This is pretty much the catch all for everything else ranging from “fear” to thinking that one did not have a filing requirement.  We’ve seen instances where a taxpayer falls behind with filing a year or two.  Then because of “fear” they decide to not file going forward.  We’ve seen people who sometimes have not filed for 5, 10 even 20 years!  Conversely, some taxpayers don’t file a return because they didn’t think they needed to when it turns out they did.  For example, we had one taxpayer who knew they didn’t have to file a tax return with the state because their sole source of income was from retirment sources (which weren’t taxed by the state).  But unfortunately, they took this to mean that they did’t have to file with the IRS as well.  So they didn’t…for 8 years.  Needless to say, this turned into a $60K+ tax debt.  It was eventually resolved, but not without a lot of work and we’re sure some very sleepless nights!

Bottom Line
People fall behind on their taxes. If the IRS thinks you owe them money, they will try and get your attention with a few letters, maybe a phone call or possibly a visit to your job or home. If those things don’t work, then they will take enforced collection action which can include liens, levies, garnishments and the like.

Our suggestion? Try your best to not owe the IRS in the first place. Focus on being self-motivated/proactive and educate yourself on your tax reporting and payment obligations. If you are unsure about them, get a hold of a tax attorney, CPA, Enrolled Agent, professional tax preparer or even the IRS itself.

What if it’s too late and you already owe the IRS? Reach out to the same folks listed above (including us of course) and ask them how you can become compliant ASAP!

The Truth About Settling Tax Debt For “Pennies On The Dollar”

The most overused, deceptive, tax relief advertising catch phrase!

The most overused, deceptive, tax relief advertising catch phrase ever!

It is not uncommon for taxpayers to contact us and tell us that they want to apply for “that program” where they can settle their debt for a fraction of what they owe.  They will often tell us that they saw some ad, web site, or a salesmen told them that they could settle their tax debt for some fixed percentage or a fraction of what they owe. However, this is blatantly incorrect. There is no (absolutely no) provision in the tax code for allowing a taxpayer to pay some set percentage of their tax liability and just calling it good. It has never existed, and most likely never will.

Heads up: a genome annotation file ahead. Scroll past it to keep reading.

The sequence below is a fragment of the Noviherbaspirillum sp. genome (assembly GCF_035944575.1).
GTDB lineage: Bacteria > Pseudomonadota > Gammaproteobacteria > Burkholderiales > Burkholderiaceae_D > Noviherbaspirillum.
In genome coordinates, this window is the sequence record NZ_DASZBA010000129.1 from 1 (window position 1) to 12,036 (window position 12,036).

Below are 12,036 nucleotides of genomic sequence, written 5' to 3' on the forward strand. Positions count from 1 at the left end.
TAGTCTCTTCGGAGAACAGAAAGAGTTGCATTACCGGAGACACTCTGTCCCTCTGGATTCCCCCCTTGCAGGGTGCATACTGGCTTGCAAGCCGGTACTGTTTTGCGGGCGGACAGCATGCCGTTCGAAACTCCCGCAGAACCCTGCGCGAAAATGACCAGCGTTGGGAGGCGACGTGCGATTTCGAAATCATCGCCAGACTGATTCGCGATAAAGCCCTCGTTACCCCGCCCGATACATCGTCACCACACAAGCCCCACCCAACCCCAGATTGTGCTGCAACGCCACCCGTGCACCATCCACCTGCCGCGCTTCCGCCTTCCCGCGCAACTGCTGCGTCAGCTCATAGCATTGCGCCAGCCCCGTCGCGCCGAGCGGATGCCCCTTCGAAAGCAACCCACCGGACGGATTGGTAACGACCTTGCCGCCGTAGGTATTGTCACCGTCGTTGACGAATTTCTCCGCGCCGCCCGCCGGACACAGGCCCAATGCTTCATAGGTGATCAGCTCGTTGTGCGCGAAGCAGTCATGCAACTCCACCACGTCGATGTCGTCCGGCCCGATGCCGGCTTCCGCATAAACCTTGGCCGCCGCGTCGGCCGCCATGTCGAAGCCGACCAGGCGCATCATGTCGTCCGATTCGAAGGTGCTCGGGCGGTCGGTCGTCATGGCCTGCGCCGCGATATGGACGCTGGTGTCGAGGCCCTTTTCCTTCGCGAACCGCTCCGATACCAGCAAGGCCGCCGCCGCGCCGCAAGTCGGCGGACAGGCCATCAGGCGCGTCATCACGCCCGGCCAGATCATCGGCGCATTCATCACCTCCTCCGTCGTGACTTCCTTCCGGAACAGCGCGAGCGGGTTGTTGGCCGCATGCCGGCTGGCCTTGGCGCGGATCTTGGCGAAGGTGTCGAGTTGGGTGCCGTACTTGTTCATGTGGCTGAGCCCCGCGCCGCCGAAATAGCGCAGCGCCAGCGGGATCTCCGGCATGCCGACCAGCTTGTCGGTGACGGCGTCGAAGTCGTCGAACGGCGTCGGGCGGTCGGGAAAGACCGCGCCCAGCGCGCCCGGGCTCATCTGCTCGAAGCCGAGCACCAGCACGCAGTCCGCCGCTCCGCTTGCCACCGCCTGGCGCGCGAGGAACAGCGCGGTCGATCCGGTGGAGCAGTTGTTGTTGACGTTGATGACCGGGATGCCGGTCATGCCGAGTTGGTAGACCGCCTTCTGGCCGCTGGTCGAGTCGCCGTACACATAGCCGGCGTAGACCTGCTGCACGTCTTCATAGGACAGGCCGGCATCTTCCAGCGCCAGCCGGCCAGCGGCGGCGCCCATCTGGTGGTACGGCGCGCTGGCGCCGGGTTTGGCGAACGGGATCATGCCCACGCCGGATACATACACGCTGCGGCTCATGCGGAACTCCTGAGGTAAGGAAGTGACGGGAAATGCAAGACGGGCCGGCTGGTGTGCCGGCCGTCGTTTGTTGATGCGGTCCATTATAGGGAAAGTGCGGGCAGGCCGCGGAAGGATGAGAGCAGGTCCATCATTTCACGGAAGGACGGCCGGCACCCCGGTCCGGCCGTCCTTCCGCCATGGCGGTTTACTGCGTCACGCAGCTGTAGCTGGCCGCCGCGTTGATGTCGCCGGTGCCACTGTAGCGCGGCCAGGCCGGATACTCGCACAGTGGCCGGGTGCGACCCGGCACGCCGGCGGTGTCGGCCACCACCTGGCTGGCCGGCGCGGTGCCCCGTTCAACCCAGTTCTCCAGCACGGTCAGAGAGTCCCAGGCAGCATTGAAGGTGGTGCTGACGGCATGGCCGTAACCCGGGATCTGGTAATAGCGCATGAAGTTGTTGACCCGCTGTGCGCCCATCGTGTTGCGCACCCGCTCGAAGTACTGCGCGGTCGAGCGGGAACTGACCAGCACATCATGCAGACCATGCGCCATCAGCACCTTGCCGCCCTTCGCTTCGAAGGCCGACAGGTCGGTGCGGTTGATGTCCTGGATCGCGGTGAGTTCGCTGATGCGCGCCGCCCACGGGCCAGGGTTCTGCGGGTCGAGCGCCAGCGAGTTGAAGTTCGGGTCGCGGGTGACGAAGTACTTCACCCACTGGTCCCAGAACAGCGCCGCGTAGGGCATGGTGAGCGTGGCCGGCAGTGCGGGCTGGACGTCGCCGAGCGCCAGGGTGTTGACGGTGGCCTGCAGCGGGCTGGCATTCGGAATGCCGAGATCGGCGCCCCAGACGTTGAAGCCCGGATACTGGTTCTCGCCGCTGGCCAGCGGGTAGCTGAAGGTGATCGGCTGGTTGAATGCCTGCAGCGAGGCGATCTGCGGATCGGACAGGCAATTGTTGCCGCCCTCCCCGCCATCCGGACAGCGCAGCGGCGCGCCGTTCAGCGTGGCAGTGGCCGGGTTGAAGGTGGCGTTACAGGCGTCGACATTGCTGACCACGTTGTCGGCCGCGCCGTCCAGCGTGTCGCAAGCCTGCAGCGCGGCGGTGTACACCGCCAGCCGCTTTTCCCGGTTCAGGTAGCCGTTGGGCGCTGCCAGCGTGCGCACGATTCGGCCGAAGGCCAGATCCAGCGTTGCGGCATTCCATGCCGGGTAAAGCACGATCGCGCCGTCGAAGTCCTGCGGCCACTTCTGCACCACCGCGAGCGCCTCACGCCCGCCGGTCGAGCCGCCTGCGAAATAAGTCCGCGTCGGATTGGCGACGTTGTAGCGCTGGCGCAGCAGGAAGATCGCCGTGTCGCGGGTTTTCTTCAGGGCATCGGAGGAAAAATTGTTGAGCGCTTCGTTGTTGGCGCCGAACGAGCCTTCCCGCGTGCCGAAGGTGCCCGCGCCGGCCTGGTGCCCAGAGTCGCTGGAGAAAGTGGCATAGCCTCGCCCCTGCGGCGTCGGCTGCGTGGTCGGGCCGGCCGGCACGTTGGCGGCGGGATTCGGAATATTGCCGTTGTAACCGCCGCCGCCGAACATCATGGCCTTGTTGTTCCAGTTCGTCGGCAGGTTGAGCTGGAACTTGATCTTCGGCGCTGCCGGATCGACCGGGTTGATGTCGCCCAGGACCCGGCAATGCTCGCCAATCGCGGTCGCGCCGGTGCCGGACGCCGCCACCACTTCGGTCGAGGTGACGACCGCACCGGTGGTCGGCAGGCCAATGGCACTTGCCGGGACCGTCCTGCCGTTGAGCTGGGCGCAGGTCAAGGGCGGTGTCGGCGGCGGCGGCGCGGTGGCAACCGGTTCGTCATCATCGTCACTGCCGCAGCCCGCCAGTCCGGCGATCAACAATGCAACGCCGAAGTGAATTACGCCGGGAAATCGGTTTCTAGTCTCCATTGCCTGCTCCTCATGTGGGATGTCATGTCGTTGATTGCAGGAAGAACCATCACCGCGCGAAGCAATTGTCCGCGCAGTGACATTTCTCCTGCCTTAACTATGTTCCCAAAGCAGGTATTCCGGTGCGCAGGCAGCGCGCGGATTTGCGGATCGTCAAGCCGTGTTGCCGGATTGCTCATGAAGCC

So what exactly does “pennies on the dollar” refer to? It is a reference to the IRS Offer in Compromise (OIC) program, which allows eligible tax debtors to pay the IRS an amount of money that is less than what they owe in order to wipe out their entire tax liability.

The phrase “pennies on the dollar” was actually determined several years ago by the IRS to be a form of deceptive advertising, and they explicitly instruct licensed practitioners that the use of this phrase is a violation of Circular 230, which is the practitioner behavior handbook for working with the IRS. However, since the IRS doesn’t have jurisdiction over firms that just market these services, it comes into the FTC’s purview to look out for these deceptive marketing practices.